So it is probably helpful to be a bit clearer about our meaning in the argument. For example, God in the general sense has no one else to love (if we're not taking creation into account) even if there is a Trinity, but the Father (in the Trinitarian sense) has someone else to love if there is an eternally begotten Son.

So the argument really has to be that having an 'internal' relation of loving persons is a good property, and that property is lacking in the unitarian conception of God, and therefore the unitarian God isn't all-good.

(This is different from the argument in the video, which trades on the distinction between finding oneself funny and finding someone else funny. Trinitarianism would still leave you with a God that has no one else finding Him funny.)

  1. I think the most obvious response would be the following reductio ad absurdem. Would having an infinite number of persons loving each other be a good property? If so, this argument would prove too much - God is therefore not a trinity but an infinite number of persons.

  2. While we're at it, wouldn't having an external relation of love also be a good? So this argument also seems to prove there is someone external to God who is eternally co-existent and whom God (or the persons that make up God) loves. But it seems this is insufficient - it would be even better for there to be an infinite number of external persons God loves, so therefore there must be an infinite number of external persons co-existent with God whom God loves.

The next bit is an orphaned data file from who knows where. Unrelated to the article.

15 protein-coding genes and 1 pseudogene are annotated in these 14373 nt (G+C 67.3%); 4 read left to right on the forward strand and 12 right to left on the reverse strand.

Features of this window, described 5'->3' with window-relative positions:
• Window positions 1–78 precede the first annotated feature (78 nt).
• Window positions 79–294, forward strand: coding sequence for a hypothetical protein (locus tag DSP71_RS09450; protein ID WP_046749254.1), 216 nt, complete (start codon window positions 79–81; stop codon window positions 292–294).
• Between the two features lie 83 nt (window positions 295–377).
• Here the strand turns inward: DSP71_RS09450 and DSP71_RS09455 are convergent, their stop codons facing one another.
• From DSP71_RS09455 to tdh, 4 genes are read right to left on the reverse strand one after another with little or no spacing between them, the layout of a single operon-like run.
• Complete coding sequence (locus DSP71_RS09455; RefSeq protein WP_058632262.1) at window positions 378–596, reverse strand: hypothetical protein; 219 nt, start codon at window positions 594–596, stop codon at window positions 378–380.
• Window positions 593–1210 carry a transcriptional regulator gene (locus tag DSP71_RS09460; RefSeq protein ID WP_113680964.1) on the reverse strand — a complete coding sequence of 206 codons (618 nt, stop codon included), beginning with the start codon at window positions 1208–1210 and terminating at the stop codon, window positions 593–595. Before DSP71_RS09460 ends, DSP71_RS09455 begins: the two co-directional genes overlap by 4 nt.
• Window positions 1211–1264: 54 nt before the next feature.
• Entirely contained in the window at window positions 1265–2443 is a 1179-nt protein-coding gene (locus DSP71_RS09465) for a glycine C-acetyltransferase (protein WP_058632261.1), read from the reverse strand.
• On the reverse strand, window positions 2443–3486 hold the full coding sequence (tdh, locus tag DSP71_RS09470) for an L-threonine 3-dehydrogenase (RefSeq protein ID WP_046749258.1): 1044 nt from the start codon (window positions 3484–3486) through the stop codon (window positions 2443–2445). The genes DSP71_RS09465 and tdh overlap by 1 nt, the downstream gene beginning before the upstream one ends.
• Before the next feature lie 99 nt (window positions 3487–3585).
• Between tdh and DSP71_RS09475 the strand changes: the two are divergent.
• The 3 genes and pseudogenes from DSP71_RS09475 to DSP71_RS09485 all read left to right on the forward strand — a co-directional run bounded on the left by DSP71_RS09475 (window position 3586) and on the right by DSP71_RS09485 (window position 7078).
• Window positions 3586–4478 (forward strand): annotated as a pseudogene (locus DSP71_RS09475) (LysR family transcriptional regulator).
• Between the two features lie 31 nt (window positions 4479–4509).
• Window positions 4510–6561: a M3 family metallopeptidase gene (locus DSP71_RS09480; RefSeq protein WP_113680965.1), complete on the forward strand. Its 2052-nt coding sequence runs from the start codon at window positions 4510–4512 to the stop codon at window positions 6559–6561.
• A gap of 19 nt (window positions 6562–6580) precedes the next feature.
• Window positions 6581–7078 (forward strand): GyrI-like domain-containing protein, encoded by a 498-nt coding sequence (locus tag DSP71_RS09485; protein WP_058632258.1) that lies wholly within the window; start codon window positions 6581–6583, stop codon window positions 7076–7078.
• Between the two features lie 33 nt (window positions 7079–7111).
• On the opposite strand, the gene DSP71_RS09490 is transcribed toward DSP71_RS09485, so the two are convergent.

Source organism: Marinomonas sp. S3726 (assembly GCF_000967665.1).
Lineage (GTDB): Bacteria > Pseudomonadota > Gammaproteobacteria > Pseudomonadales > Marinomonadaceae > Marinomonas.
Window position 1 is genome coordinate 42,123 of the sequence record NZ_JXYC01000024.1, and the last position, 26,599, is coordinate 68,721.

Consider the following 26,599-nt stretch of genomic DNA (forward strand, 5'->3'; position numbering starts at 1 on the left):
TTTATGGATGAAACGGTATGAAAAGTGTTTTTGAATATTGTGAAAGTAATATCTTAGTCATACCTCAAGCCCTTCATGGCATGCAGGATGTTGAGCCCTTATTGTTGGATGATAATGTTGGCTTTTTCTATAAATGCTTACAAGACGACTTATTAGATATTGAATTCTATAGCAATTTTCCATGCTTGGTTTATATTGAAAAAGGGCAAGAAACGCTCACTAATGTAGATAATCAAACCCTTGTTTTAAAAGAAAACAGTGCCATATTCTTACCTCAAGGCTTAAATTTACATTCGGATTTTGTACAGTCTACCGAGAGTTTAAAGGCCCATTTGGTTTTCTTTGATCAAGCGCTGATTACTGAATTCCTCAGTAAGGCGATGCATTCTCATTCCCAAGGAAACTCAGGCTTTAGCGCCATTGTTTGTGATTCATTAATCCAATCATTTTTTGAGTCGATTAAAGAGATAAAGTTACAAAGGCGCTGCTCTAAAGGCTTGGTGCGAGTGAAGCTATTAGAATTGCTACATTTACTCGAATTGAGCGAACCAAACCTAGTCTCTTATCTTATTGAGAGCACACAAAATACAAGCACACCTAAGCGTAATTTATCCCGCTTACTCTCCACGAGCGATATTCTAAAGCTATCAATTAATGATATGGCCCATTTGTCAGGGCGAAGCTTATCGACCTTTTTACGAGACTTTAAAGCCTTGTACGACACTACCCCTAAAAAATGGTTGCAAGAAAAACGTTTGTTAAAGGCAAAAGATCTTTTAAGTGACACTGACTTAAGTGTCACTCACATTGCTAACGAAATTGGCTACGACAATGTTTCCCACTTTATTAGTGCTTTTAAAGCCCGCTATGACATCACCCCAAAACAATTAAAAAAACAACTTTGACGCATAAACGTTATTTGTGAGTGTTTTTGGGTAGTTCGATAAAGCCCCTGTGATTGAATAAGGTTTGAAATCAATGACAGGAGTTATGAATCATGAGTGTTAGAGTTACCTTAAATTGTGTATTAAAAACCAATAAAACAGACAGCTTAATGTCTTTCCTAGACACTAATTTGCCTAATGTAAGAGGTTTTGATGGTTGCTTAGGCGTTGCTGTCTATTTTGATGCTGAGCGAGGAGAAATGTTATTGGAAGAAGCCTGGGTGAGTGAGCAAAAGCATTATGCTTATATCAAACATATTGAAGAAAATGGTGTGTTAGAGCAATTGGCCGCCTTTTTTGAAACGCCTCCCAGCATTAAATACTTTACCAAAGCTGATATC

3. A more general response to these sorts of arguments is that highly abstract arguments like the one above (or the responses!) should always be met with skepticism, due to the ease with which human reasoning (including by the best human reasoners there are) can get things wrong. A survey of the history of philosophy will show how top reasoners come to very different conclusions on all sorts of things.

  4. Following on 3., it is better to stick with scripture when trying to understand the nature of God. Jesus' words and example are explicitly designed to help us understand God. If we look at scripture, there is no clear teaching that God is a Trinity. The theology now known as 'Trinitarianism' took hundreds of years to develop, and hundreds more to work out problems that were generated by the Trinitarian theology itself. From the unitarian Christian perspective, it is not clear and evident in scripture, even retrospectively.